The trudge upwards was hard work and I could feel every second of that hill test I did the morning before. My legs felt like they were on fire, but for some reason, all I could think of was how funny it would be to take the Yeti costume and my bike up the mountain for some crazy photos (I have no idea why that thought was occupying my mind, but it was much preferable to having a Lady Gaga or Justin Bieber song stuck in my head, and it took my mind off the burning in my legs).
As it was so early, the surface was icy, and the air was cold in our throats. I'd make little pacts with myself to walk twenty steps, or fifty steps and then have a breather before taking the next twenty or fifty steps. Whenever I turned around, I saw a glorious blue sky hovering over Mount Tongariro and it's craters... It never ceases to amaze me that you can climb so many different areas and faces of the mountains in Tongariro National Park and see completely different views and landmarks, and the terrain can vary substantially. The other thing I never get tired of is the amazing ice formations that gather on the mountains... Rocks that have become a canvas for the wind and snow to delicately carve stunningly beautiful sculptures during the harshest of storms for us to see glistening in the sun on days like this under a brilliant blue sky.

As we climbed, we would cross briefly onto areas of scoria that had been left devoid of snow or ice by the wind. I quite enjoyed these brief interludes from the endless icy face, but Edine preferred to stay on the white stuff... Everyone is different I guess! Finally, the gradient eased off and we popped up onto a flattish area that preceded the summit. Don and Kat were just ahead of us heading up the last section to the summit. The wind that blew across the plateau was strong enough to put me off balance on a couple of occasions, but we wasted little time in continuing on and making our way up to the summit to join our new friends. The wind up the ridge to the summit made me a little nervous on a couple of occasions. I guess been so small makes me a bit vulnerable to it, but once on the summit, we were able to tuck in behind the rocks for some summit photos and a look at the view spread out all around us. To the south, we could see the Ngarauhoe crater. To the east, the Kaimanawa Mountains, capped with snow. To the west, Mount Taranaki was still peeking above the clouds and seemed unusually close. Then to the north, we could see across Mount Tongariro and it's craters. The blue lake was snowed over and Te Maari crater was putting on a brilliant steam show after it's eruption about this time last year.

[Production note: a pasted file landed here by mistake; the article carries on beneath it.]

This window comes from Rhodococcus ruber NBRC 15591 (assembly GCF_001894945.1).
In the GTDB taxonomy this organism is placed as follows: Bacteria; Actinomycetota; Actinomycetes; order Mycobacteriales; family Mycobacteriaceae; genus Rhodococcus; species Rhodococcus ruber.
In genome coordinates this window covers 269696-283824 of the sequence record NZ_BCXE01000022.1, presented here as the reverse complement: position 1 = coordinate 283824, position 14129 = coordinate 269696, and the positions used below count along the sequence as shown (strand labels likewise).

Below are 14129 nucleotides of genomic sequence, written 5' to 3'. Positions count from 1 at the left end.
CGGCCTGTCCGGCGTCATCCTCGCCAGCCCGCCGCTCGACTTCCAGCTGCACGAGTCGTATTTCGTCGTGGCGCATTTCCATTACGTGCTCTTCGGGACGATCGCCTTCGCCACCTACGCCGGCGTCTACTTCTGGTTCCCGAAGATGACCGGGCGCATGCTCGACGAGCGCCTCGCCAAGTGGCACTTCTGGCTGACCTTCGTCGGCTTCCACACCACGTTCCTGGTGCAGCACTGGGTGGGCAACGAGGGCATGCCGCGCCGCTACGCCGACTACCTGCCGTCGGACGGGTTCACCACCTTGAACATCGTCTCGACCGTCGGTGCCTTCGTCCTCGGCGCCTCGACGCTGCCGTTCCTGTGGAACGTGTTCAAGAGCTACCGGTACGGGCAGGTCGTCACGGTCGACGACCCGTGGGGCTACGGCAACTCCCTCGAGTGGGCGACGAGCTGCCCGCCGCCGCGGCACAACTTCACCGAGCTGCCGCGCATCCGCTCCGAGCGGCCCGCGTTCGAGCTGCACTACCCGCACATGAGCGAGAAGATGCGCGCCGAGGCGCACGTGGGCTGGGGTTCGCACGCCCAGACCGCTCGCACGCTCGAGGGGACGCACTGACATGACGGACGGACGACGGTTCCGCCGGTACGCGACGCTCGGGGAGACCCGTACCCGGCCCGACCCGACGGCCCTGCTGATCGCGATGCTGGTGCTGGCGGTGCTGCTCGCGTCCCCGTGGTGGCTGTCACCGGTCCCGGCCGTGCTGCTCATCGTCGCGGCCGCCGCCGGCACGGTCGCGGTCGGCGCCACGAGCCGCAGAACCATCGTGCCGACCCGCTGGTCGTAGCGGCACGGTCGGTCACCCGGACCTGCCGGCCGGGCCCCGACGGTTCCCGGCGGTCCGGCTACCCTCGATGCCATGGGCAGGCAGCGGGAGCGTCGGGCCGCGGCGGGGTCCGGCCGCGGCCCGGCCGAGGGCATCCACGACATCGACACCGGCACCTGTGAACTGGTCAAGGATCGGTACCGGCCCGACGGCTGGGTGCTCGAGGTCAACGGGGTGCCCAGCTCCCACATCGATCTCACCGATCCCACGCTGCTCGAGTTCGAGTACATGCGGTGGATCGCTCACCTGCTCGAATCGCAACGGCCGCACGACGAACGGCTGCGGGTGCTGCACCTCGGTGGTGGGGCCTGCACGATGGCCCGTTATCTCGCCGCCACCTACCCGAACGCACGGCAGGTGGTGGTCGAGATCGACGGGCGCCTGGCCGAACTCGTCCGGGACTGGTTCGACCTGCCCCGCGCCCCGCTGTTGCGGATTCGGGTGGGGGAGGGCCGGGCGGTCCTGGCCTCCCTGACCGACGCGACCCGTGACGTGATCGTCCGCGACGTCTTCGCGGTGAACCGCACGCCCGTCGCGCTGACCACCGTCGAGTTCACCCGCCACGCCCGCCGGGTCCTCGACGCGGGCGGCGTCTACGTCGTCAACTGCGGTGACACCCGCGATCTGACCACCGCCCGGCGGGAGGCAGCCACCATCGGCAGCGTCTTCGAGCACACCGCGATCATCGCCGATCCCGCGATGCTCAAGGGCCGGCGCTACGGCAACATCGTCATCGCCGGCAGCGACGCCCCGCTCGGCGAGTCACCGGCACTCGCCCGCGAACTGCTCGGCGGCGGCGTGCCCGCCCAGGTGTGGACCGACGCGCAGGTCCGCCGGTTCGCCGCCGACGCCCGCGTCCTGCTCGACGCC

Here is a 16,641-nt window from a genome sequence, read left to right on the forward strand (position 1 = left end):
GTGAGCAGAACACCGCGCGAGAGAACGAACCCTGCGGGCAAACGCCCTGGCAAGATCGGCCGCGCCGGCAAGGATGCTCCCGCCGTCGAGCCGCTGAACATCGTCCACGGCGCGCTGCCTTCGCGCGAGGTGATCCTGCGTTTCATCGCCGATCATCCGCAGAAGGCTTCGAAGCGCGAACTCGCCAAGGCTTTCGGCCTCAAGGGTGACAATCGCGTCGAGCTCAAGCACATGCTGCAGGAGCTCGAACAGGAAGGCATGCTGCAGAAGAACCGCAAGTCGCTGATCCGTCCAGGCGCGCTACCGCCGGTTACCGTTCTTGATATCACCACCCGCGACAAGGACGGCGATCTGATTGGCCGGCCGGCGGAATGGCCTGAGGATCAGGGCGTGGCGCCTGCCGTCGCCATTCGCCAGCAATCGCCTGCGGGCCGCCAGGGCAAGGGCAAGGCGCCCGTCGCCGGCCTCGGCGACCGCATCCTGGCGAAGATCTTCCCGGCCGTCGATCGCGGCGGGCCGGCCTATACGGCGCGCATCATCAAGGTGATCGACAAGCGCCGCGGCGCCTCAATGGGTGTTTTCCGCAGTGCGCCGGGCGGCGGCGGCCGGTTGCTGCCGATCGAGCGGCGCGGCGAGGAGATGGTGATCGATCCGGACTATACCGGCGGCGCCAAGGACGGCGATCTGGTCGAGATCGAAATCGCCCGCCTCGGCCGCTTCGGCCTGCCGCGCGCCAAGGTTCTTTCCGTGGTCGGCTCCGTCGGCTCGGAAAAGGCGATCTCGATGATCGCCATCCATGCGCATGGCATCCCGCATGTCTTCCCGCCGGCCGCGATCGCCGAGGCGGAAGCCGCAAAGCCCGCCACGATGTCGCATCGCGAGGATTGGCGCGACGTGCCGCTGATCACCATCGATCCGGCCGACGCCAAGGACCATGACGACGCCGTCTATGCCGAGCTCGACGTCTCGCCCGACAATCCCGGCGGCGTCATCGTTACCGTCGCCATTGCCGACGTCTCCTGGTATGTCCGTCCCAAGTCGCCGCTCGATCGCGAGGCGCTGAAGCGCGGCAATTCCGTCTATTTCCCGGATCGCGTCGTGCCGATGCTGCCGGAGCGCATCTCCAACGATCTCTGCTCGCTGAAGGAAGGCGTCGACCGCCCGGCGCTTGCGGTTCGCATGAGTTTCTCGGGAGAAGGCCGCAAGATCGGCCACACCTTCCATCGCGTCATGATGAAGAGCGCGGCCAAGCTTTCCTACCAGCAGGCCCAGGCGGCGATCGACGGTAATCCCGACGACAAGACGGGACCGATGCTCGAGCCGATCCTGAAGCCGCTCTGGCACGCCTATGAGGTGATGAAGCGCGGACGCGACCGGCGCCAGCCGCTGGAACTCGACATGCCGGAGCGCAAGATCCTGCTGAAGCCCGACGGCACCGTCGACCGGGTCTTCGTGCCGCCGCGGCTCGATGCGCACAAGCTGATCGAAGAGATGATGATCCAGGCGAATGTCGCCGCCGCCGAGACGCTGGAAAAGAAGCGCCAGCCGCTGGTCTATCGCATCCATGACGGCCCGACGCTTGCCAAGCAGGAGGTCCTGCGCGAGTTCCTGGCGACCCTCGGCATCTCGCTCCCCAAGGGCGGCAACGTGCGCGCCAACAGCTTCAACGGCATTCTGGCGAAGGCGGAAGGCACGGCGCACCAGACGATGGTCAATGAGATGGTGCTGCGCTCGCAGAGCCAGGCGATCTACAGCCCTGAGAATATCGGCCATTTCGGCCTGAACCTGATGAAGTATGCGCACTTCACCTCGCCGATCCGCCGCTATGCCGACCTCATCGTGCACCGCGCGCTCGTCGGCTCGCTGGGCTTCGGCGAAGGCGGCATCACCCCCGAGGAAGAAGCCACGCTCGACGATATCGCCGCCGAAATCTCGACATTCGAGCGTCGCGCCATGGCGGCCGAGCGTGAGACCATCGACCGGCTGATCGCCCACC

The summit area was quite small, so we did our sight-seeing then made our way back down to the plateau. The other thing that made the summit a little precarious, as Don pointed out, was the cornices that form over the edge of the crater... So it is possible to feel like you are standing on solid ground when you are, in fact, standing on an overhanging bit of ice... Scary stuff! By now it had become blindingly obvious to me that today wasn't going to be a "morning trip". The surface was still icy and Don suggested that we hang around the plateau area for a spot of lunch and a bit of an explore to wait for the face of the mountain to soften a little in the sun, making the descent a bit easier. His logic was well-founded, so we went for a little stroll around and found a nice rock for shelter out of the wind to sit down and have a feed (note to self... In future, if you choose to "make yellow snow" on a windy plateau, finding a place out the wind is a good idea if you don't want yellow boots).

The conversation and company over lunch was awesome and it was really nice to have a little posse of us up there. I was glad we had started out so early... As we looked back down on the southern crater of the Tongariro Crossing, we could see swarms of guided tours making their way across the snow... It was even a highway in Winter!!! We could also see other climbers making their way up Ngarauhoe... Starting so early had meant we had the privilege of enjoying the serenity on the summit by ourselves with a couple of other good peeps. Once we had finished lunch, we made our way back to the edge of the mountain and started descending... Don and Kat were pros at it and left us in their wake... And Edine was definitely a bit quicker on the descent than me... I must admit I actually find the descent off a steep mountain a bit daunting and I don't know why... Maybe because I am facing outwards and it makes me feel a bit more exposed? Maybe because my light weight means that my crampons don't stomp into the snow as deep as someone with a bit more weight... Or maybe it's just because I am relatively new to this and need to learn to trust my crampons and my footing a little better (probably the most likely of the three).
I remember having a conversation on the mountain with Edine about how mind-blowingly incredible it was to be up there... And how lucky we were to see and do such amazing things that so many other people would never have the opportunity to do. I got a lot out of the fact that my climbing buddy was as stoked on our adventure as I was.

The descent is always much quicker and it blew me away how much different the area below us appeared now, in the daylight, and with no cloud cover, than it did that morning. Areas of the walk back to the car were still covered in ice and on one occasion, I found myself searching for my footing as my legs slipped out from under me and I found myself sitting on a patch of ice that had somehow claimed the integrity of my grip. The walk back, after being on such a spectacular mountain, was a bit mundane, and had me playing a game of "are we there yet?!" much to Edine's disgust.

Back at the carpark, we bumped into our new buddies again and swapped contact details to share photos, then we got in the car and headed back to Turangi... Edine was heading down the other side of the mountain to go snowboarding at Tukino the next day, and I was on my way to Raglan that evening to meet Sarah and ride a mountain bike race the following day... Yup, I was only half way through the weekend and had a looong drive ahead of me... But that's another story in itself... Check out my next blog!!!